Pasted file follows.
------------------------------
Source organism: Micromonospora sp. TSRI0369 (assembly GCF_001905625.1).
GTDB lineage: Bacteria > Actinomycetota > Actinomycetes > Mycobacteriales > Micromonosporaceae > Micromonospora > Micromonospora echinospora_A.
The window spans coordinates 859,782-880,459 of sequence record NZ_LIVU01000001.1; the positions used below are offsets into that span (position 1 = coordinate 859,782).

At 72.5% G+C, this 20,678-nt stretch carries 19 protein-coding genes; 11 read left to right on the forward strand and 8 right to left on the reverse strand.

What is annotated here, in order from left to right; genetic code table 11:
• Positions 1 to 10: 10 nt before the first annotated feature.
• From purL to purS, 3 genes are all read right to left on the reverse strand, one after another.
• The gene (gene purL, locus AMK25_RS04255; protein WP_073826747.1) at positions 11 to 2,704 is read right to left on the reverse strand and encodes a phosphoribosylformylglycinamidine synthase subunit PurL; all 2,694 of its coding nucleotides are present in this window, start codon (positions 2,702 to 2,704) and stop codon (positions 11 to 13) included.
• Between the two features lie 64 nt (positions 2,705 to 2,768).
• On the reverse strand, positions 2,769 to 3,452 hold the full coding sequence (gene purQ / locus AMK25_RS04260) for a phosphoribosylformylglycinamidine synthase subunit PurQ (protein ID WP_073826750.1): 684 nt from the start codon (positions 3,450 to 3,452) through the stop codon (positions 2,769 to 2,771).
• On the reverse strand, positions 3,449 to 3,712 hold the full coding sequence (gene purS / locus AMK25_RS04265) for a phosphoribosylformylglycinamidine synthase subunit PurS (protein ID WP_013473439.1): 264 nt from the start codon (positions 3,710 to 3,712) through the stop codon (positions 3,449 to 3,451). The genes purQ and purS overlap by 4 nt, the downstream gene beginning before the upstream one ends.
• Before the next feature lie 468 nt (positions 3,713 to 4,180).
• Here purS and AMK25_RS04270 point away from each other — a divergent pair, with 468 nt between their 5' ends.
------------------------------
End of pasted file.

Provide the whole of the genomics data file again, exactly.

Source organism: Micromonospora sp. TSRI0369 (assembly GCF_001905625.1).
GTDB lineage: Bacteria > Actinomycetota > Actinomycetes > Mycobacteriales > Micromonosporaceae > Micromonospora > Micromonospora echinospora_A.
The window spans coordinates 859,782-880,459 of sequence record NZ_LIVU01000001.1; the positions used below are offsets into that span (position 1 = coordinate 859,782).

At 72.5% G+C, this 20,678-nt stretch carries 19 protein-coding genes; 11 read left to right on the forward strand and 8 right to left on the reverse strand.

What is annotated here, in order from left to right; genetic code table 11:
• Positions 1 to 10: 10 nt before the first annotated feature.
• From purL to purS, 3 genes are all read right to left on the reverse strand, one after another.
• The gene (gene purL, locus AMK25_RS04255; protein WP_073826747.1) at positions 11 to 2,704 is read right to left on the reverse strand and encodes a phosphoribosylformylglycinamidine synthase subunit PurL; all 2,694 of its coding nucleotides are present in this window, start codon (positions 2,702 to 2,704) and stop codon (positions 11 to 13) included.
• Between the two features lie 64 nt (positions 2,705 to 2,768).
• On the reverse strand, positions 2,769 to 3,452 hold the full coding sequence (gene purQ / locus AMK25_RS04260) for a phosphoribosylformylglycinamidine synthase subunit PurQ (protein ID WP_073826750.1): 684 nt from the start codon (positions 3,450 to 3,452) through the stop codon (positions 2,769 to 2,771).
• On the reverse strand, positions 3,449 to 3,712 hold the full coding sequence (gene purS / locus AMK25_RS04265) for a phosphoribosylformylglycinamidine synthase subunit PurS (protein ID WP_013473439.1): 264 nt from the start codon (positions 3,710 to 3,712) through the stop codon (positions 3,449 to 3,451). The genes purQ and purS overlap by 4 nt, the downstream gene beginning before the upstream one ends.
• Before the next feature lie 468 nt (positions 3,713 to 4,180).
• Here purS and AMK25_RS04270 point away from each other — a divergent pair, with 468 nt between their 5' ends.